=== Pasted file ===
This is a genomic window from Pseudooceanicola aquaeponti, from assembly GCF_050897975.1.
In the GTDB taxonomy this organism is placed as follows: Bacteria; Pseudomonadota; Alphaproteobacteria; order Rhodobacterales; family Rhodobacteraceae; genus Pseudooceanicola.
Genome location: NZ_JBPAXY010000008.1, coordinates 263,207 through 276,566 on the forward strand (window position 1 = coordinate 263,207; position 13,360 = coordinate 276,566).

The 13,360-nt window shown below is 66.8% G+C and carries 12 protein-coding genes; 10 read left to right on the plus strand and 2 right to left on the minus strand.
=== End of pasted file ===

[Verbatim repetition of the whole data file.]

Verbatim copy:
This is a genomic window from Pseudooceanicola aquaeponti, from assembly GCF_050897975.1.
In the GTDB taxonomy this organism is placed as follows: Bacteria; Pseudomonadota; Alphaproteobacteria; order Rhodobacterales; family Rhodobacteraceae; genus Pseudooceanicola.
Genome location: NZ_JBPAXY010000008.1, coordinates 263,207 through 276,566 on the forward strand (window position 1 = coordinate 263,207; position 13,360 = coordinate 276,566).

The 13,360-nt window shown below is 66.8% G+C and carries 12 protein-coding genes; 10 read left to right on the plus strand and 2 right to left on the minus strand.